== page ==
impaired. He died in Dublin on 10 Dec. 1702, in his ninety-third year, and was interred in St. Patrick's Cathedral there. Little of the wealth accumulated by Boyle was devoted to religious or charitable uses. Letters and papers of Boyle are extant in the Ormonde archives at Kilkenny Castle and in the Bodleian Library. Portraits of Archbishop Boyle were engraved by Loggan and others. Boyle's son, Murragh, viscount Blessington, was author of a tragedy, entitled 'The Lost Princess.' Baker, the dramatic critic, characterised this production as 'truly contemptible,' and added that the 'genius and abilities of the writer did no credit to the name of Boyle.' Viscount Blessington died 25 Dec. 1712, and was succeeded by his son Charles (d. 10 Aug. 1718), at one time governor of Limerick, and lord justice of Ireland in 1696. The title became extinct on the death of the next heir in 1732.
[Carte's Life of Ormonde, 1736; Wood's Fasti (Bliss), i. 498; Ware's Works (Harris), i. 130; Journals of Lords and Commons of Ireland; Peerage of Ireland; Biographia Dramatica, 1812; Mant's Hist. of Church of Ireland, 1840; Granard Archives, Castle Forbes; Elrington's Life of Ussher, 1848; Cotton's Fasti Ecclesiæ Hibernicæ, 1851; Reports of Royal Commission on Hist. MSS.]
BOYLE, MURRAGH, Viscount Blessington. [See under Boyle, Michael (1609?–1702).]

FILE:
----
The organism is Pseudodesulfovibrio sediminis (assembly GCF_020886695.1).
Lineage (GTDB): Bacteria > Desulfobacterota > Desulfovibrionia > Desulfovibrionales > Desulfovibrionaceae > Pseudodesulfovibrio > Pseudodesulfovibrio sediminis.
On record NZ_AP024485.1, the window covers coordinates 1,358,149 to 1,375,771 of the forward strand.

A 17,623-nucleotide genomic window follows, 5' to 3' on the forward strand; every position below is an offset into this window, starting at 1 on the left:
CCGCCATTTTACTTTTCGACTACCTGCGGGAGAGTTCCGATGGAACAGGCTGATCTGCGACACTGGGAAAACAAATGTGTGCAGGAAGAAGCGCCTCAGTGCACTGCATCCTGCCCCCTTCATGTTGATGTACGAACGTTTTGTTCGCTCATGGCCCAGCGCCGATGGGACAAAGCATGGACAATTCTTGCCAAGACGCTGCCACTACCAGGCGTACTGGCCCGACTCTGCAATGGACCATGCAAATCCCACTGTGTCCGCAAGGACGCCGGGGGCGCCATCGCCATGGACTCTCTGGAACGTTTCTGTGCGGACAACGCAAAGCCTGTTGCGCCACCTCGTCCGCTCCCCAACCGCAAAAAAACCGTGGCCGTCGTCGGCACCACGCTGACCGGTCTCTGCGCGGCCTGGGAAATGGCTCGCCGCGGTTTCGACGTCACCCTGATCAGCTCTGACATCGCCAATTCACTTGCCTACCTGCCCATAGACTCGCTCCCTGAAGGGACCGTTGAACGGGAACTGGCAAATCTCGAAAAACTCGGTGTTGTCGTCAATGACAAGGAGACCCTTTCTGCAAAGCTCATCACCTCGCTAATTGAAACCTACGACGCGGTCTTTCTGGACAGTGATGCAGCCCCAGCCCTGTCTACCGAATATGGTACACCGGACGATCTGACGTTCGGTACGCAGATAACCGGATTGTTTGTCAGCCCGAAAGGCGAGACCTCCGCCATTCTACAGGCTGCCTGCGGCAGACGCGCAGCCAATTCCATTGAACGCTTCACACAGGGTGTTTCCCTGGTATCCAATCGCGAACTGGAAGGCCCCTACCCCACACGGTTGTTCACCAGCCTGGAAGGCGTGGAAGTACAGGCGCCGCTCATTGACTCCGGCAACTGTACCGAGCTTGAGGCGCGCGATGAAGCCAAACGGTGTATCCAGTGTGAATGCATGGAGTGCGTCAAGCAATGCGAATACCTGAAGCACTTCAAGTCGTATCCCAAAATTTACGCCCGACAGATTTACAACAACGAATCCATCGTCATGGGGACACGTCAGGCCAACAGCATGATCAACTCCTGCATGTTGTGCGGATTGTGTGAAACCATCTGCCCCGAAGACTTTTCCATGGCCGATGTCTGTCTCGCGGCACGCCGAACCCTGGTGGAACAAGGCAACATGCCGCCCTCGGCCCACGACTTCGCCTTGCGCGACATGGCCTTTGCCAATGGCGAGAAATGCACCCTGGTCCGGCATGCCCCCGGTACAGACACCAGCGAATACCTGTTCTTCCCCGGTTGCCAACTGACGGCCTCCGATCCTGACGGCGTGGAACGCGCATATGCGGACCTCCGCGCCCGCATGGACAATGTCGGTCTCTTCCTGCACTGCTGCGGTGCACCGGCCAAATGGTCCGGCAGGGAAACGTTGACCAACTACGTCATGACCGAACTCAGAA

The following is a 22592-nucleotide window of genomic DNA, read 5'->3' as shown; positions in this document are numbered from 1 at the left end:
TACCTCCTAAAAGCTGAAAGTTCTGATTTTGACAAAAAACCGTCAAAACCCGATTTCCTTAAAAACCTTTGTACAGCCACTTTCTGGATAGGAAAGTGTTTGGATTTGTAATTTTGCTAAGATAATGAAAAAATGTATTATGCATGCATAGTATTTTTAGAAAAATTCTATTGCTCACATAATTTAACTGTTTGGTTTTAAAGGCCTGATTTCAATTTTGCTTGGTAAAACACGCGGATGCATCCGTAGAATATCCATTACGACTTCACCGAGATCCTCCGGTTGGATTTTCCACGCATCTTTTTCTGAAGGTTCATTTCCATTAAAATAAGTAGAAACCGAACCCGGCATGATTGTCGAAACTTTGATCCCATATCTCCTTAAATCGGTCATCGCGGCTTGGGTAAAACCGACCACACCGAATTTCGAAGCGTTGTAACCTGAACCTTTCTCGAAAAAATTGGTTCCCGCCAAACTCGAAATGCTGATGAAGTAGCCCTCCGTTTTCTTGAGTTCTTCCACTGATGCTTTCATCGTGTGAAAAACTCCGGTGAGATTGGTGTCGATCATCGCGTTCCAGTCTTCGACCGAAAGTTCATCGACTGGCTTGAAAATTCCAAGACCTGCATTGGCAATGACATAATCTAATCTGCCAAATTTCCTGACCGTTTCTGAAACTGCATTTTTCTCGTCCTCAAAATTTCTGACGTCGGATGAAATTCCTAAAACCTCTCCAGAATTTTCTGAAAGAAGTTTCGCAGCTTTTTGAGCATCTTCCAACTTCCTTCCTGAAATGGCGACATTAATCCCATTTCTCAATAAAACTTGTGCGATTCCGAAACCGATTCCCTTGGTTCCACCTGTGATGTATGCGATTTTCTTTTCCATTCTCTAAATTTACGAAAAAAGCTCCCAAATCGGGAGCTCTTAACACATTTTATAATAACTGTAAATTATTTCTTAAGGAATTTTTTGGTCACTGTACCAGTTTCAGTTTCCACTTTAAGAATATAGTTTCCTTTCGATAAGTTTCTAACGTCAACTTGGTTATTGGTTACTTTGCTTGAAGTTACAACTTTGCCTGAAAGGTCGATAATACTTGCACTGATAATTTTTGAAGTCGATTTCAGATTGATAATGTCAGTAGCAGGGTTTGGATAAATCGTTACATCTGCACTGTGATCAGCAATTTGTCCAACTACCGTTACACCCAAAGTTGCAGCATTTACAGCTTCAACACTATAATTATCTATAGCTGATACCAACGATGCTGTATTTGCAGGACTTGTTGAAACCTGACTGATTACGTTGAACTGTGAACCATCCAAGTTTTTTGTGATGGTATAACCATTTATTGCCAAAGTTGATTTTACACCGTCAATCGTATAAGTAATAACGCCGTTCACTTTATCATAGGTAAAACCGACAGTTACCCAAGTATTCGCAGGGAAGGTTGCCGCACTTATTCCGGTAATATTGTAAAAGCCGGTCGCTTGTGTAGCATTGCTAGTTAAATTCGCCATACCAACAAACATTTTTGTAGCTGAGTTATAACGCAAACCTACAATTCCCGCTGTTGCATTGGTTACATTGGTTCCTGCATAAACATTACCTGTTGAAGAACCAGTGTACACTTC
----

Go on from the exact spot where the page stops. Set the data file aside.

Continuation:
BOYLE, RICHARD, first Earl of Cork (1566–1643), an Irish statesman frequently referred to as the 'great earl,' was descended from an old Hereford family, the earliest of which there is mention being Humphry de Binvile, lord of the manor of Pixeley Court, near Ledbury, about the time of Edward the Confessor. He was the great-grandson of Ludovic Boyle of Bidney, Herefordshire, by a younger branch of the family, and the second son of Roger Boyle, who had removed to Faversham, Kent, and had married there Joan, daughter of Robert Naylor of Canterbury (pedigree in Robinson's Mansions of Herefordshire, pp. 94-5). In his 'True Remembrances' he says: 'I was born in the city of Canterbury, as I find it written by my own father's hand, the 13th Oct. 1566.' After private instruction in 'grammar learning' from a clergyman in Kent, he became 'a scholar in Bennet's (Corpus Christi) College, Cambridge,' into which he was admitted in 1583 (Masters, Hist. Corpus Christi Coll., ed. 1831, p. 459). On leaving the university entered the Middle Temple, but, finding himself without means to prosecute his studies, he became clerk to Sir Richard Manwood, chief baron of the exchequer. In this employment he discovered no prospect adequate to his ambition, and therefore resolved to try his fortunes in Ireland. Accordingly, on Midsummer's eve, 23 June 1588, he landed in Dublin, his whole property, as he tells us, amounting only to 27l. 3s. in money, a diamond ring and a bracelet, and his wearing apparel. With characteristic astuteness he secured introductions to persons of high influence, and he was even affirmed to have done so by means of counterfeited letters. At any rate, as early as 1590 his name appears as escheator to John Crofton, escheator general, a situation which he doubtless knew how to utilise to his special personal advantage. In 1595 he married, at Limerick, Joan, the daughter and coheiress of William Ansley, who died in 1599 in childbed, leaving him an estate of 500l. a year in lands, 'which,' he says, 'was the beginning of my fortune.' The last statement must, however, be compared with the fact that some time before this he had been the victim of prosecutions, instigated, according to his own account, by envy at his prosperity. About 1592 he was imprisoned by Sir William Fitzwilliam on the charge of having embezzled records, and subsequently he was several times apprehended at the instance of Sir Henry Wallop on a variety of charges, one of them being that of stealing a horse and jewel nine years before, of which he was acquitted by pardon (Answers of Sir Richard Boyle to the Accusations against him, 17 Feb. 1598, Add. MS. 19832, f. 12). Finding these prosecutions unsuccessful, Sir Henry Wallop and others, according to Boyle, 'all joined together by their lies complaining against me to Queen Elizabeth, expressing that I came over without any estate, and that I made so many purchases as it was not possible to do without some foreign prince's purse to supply me with money' (True Remembrances}. To defeat these machinations Boyle resolved on the bold course of proceeding to England to justify himself to the queen, but the fulfilment of his purpose was frustrated by the outbreak of the rebellion in Munster. As the result of the rebellion was to leave him without 'a penny of certain revenue,' he ceased for the time to be in danger from the accusations of his enemies. Indeed, his fortunes in Ireland were now so desperate that he was compelled to leave the country and resume his legal studies in his old chambers in the Temple. Scarcely, however, had he entered upon them when the Earl of Essex offered him employment in connection with 'issuing out his patents and commissions for the government of Ireland.' This at once caused him again